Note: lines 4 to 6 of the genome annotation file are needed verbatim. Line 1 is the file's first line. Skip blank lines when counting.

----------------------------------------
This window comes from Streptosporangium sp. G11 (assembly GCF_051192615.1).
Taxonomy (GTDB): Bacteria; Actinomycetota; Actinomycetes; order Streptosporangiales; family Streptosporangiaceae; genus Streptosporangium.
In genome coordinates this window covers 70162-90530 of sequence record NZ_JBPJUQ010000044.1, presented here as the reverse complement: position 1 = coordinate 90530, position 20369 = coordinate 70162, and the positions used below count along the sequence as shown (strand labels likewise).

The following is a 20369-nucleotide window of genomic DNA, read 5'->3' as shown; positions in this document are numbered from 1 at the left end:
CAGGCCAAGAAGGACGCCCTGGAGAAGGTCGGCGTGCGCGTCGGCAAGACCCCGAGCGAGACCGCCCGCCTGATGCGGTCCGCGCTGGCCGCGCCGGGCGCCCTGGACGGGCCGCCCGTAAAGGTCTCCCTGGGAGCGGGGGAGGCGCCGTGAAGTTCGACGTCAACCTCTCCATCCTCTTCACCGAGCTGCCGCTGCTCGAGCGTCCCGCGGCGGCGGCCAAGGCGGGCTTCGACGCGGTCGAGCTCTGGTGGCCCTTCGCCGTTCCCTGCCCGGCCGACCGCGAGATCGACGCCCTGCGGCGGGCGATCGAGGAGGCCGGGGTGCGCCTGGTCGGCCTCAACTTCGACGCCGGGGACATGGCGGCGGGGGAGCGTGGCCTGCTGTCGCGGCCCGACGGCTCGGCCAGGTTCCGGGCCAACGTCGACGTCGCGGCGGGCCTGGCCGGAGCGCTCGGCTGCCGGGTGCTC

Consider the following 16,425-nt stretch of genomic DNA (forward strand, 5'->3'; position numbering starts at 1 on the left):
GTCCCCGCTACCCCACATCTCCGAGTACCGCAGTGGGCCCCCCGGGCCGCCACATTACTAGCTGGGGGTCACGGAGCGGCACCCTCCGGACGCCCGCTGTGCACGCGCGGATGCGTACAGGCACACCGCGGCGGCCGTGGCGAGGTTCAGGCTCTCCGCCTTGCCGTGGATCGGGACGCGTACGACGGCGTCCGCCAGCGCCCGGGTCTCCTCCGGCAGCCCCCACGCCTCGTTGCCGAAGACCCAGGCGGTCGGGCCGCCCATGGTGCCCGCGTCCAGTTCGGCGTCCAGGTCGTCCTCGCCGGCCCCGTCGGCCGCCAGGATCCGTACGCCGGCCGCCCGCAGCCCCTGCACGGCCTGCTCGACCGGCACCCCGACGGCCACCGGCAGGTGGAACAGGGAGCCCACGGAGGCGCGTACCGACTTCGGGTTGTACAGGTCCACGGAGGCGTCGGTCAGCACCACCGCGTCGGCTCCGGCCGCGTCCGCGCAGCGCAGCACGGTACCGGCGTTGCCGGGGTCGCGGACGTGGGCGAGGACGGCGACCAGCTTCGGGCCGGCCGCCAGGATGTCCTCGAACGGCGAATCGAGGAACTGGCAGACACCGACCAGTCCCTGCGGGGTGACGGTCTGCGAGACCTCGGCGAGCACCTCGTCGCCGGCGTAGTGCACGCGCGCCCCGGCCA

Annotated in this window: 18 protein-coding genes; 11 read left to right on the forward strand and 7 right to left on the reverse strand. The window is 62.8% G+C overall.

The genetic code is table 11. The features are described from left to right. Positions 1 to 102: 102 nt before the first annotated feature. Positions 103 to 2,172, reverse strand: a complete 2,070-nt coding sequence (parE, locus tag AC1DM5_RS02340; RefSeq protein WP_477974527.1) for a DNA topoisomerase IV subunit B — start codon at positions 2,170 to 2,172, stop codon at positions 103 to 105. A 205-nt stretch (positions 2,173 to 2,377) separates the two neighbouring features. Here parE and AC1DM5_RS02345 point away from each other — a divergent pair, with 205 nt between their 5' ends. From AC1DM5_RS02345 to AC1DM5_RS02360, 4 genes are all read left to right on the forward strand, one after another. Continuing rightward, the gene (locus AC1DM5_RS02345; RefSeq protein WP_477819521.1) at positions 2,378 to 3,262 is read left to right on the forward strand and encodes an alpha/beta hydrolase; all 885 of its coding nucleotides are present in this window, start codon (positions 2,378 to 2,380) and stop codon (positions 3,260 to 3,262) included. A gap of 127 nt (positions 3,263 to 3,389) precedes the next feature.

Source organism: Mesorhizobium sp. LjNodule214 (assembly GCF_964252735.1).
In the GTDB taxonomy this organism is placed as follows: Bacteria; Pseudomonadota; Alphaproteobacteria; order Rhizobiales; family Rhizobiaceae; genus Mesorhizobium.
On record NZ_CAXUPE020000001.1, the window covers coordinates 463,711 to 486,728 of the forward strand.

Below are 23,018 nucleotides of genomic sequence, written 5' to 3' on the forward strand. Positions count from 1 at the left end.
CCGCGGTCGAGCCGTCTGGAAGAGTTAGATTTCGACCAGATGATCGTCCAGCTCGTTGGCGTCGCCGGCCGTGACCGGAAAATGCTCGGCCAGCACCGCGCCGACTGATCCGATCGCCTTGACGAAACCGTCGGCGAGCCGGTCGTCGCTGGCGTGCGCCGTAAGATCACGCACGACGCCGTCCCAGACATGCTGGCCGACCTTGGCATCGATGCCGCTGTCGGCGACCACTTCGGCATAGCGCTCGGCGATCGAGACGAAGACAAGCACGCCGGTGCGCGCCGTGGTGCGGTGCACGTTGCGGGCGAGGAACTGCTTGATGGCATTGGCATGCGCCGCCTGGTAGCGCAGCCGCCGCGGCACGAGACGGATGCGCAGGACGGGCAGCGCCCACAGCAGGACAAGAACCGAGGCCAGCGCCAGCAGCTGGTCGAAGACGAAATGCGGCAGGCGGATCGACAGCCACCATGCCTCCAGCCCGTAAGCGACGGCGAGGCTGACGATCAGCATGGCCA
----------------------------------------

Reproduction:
The following is a 20369-nucleotide window of genomic DNA, read 5'->3' as shown; positions in this document are numbered from 1 at the left end:
CAGGCCAAGAAGGACGCCCTGGAGAAGGTCGGCGTGCGCGTCGGCAAGACCCCGAGCGAGACCGCCCGCCTGATGCGGTCCGCGCTGGCCGCGCCGGGCGCCCTGGACGGGCCGCCCGTAAAGGTCTCCCTGGGAGCGGGGGAGGCGCCGTGAAGTTCGACGTCAACCTCTCCATCCTCTTCACCGAGCTGCCGCTGCTCGAGCGTCCCGCGGCGGCGGCCAAGGCGGGCTTCGACGCGGTCGAGCTCTGGTGGCCCTTCGCCGTTCCCTGCCCGGCCGACCGCGAGATCGACGCCCTGCGGCGGGCGATCGAGGAGGCCGGGGTGCGCCTGGTCGGCCTCAACTTCGACGCCGGGGACATGGCGGCGGGGGAGCGTGGCCTGCTGTCGCGGCCCGACGGCTCGGCCAGGTTCCGGGCCAACGTCGACGTCGCGGCGGGCCTGGCCGGAGCGCTCGGCTGCCGGGTGCTC

Consider the following 16,425-nt stretch of genomic DNA (forward strand, 5'->3'; position numbering starts at 1 on the left):